The United Kingdom is confronted with a series of challenges. Obesity has become a serious cause for concern. This has permeated across all major age groups, including the youth and members of the older population. Several awareness campaigns have been launched through the media and other concerns in order to reduce obesity and hence the other health complications that arise from it. Secondly, crime is a pressing problem as well.
This is especially common in the major cities like London. Matters have been worsened by high immigration rates which have been linked to this trend in subsequent times. (Weild, 1998) In order to solve the problem, police and prison reforms have been instated. Mental illness as a social challenge has also taken on centre stage. Concerns over providing proper medical care to these groups of individuals has been raised. Teenage pregnancies are also another crucial issue as well. (Pickett & Wilkinson, 2009)
In the United Kingdom, there are currently eighty three thousand HIV positive and AIDS infections; it was found that out of this number, three quarter knew of their status while the rest did not.
This represents a percentage of about 0.3 of the entire UK population. Statistics show that the latest infection rates were 7, 928 newly infected persons. Out of the total number of people infected, 593 died in 2005. This compares to a total of 1, 720 deaths in 1995. Therefore, mortality rates for the disease have dramatically reduced in this time frame (HPA, 2009)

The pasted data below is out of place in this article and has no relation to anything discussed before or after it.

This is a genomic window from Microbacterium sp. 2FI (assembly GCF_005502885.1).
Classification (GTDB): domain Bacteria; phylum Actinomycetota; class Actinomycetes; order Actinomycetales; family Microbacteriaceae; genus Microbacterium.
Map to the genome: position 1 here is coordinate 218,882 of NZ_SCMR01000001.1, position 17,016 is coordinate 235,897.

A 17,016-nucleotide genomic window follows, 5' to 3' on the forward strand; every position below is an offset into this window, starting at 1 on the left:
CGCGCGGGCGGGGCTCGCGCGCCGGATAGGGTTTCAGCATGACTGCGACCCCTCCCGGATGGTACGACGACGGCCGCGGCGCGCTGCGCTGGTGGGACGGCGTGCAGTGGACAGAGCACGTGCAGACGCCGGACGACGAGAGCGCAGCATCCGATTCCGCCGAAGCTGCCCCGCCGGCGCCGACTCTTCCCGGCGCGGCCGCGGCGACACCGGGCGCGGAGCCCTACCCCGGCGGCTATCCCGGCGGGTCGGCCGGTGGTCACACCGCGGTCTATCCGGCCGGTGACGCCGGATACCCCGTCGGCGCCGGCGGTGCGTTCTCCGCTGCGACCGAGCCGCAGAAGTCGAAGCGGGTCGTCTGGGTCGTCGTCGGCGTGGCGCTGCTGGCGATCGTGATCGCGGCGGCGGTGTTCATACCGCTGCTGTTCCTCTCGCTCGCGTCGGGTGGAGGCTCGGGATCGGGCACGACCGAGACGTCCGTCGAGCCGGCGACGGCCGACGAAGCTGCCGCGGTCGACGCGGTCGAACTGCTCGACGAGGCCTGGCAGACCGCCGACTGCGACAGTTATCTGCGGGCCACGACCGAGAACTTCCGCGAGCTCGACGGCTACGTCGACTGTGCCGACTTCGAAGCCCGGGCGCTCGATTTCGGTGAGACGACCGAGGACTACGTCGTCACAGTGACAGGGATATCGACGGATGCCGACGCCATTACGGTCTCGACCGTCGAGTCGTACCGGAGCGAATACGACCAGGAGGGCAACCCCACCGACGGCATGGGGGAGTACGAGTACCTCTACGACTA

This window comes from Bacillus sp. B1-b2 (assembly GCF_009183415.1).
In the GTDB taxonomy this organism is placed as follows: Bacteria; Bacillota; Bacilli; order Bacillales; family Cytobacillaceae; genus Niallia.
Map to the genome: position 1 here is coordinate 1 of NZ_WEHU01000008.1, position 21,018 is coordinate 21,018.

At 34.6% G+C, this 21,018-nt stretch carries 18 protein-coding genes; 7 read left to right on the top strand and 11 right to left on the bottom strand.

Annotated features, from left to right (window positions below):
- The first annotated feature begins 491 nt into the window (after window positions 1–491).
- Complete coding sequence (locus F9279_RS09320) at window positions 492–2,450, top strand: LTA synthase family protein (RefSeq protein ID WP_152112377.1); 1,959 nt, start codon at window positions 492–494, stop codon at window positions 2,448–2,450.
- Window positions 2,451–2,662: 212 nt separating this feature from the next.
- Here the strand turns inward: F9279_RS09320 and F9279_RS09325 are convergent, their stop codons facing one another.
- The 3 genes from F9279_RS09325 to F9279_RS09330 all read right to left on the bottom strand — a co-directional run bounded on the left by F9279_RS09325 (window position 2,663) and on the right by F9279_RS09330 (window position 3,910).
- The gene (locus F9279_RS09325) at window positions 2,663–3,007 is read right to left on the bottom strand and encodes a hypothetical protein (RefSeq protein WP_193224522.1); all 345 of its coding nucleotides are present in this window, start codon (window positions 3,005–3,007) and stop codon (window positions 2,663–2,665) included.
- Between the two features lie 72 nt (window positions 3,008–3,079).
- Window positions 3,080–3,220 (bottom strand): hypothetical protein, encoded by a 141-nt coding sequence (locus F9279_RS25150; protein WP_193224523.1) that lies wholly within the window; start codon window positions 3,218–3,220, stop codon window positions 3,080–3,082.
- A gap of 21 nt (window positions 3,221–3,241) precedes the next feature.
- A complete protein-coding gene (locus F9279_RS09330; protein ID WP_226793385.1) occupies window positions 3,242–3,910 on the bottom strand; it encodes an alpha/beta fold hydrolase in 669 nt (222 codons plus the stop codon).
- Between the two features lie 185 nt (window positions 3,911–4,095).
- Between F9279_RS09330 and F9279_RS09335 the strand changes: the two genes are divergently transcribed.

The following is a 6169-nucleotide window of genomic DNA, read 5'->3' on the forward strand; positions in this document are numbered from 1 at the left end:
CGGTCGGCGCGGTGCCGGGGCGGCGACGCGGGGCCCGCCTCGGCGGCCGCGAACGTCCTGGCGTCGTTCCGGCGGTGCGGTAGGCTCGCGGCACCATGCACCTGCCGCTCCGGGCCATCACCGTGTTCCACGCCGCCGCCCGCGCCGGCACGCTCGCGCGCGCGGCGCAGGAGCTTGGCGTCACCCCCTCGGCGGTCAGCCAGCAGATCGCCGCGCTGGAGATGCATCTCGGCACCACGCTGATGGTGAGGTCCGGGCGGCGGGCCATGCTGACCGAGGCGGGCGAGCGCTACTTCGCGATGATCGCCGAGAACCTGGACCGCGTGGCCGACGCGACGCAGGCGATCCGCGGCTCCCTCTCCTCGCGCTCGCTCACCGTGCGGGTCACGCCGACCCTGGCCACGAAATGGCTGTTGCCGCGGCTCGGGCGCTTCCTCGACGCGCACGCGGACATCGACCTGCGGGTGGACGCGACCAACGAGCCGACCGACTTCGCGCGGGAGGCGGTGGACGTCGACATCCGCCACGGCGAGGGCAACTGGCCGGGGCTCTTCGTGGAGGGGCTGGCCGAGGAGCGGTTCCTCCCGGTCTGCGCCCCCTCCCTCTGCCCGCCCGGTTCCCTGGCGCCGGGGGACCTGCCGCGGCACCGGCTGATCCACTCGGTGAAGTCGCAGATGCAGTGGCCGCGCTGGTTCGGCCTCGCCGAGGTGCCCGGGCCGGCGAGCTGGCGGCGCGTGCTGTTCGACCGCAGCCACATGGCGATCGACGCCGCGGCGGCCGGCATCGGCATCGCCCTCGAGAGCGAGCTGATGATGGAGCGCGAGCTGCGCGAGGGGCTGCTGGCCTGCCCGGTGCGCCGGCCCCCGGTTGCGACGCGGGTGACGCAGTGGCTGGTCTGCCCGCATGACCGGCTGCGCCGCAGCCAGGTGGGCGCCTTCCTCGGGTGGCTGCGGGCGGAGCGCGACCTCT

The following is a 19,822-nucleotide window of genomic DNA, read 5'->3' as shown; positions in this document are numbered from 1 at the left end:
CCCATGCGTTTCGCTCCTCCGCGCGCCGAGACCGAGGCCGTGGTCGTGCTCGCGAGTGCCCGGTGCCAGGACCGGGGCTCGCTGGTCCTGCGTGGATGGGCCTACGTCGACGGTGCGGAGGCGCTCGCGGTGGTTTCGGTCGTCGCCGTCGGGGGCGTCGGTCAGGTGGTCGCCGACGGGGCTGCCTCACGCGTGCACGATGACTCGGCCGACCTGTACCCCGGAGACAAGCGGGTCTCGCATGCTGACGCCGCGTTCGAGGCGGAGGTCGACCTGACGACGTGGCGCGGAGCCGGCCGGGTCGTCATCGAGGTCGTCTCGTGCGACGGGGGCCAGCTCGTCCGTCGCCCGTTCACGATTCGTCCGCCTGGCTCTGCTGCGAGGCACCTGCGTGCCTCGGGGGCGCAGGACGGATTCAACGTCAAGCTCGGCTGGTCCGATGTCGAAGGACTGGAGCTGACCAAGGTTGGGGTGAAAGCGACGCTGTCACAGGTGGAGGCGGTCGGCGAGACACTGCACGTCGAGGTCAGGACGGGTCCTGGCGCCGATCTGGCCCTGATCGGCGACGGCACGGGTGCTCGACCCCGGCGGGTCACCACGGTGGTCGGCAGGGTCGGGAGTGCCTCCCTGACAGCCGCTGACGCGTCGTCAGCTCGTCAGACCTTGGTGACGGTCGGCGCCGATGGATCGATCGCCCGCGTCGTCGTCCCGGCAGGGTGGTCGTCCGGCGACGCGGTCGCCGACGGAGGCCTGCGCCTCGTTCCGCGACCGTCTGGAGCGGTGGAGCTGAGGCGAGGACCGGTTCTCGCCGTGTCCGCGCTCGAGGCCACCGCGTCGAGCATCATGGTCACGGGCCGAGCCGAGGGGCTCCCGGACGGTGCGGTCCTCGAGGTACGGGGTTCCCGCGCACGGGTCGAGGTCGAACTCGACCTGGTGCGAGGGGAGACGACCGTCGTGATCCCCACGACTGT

Percentage of those infected who are women
The latest statistics on HIV/ AIDS prevalence in the UK demonstrate that approximately, 32, 833 women out of the 105, 625 HIV cases are women. This represents about 31.09% of the infection rates within the population. Part of this disparity could be brought on by the fact that one of the common infection routes i.e. male-male intercourse is accountable for a high percentage of infection rates in the state.
In this regard, 44, 537 of the 105, 625 HIV cases in the country were caused by male-male intercourse. Furthermore, heterosexual relations also involve males; in the end, men happen to fall in the two categories and will eventually report higher prevalence rates than their female counterparts who mostly belong to the heterosexual transmission route. (Dougan, 2007)
Percentage of young people infected and possible explanations
For persons under the age of 15, it was found that they represent 2% of the infection. Those between the ages of 15-19 also represented a fairly small percentage i.e. 2.1% percent. The individuals between 20-24 represent 10% of infection rates while the age group with the highest infection rates is 30-34 years (Avert, 2010).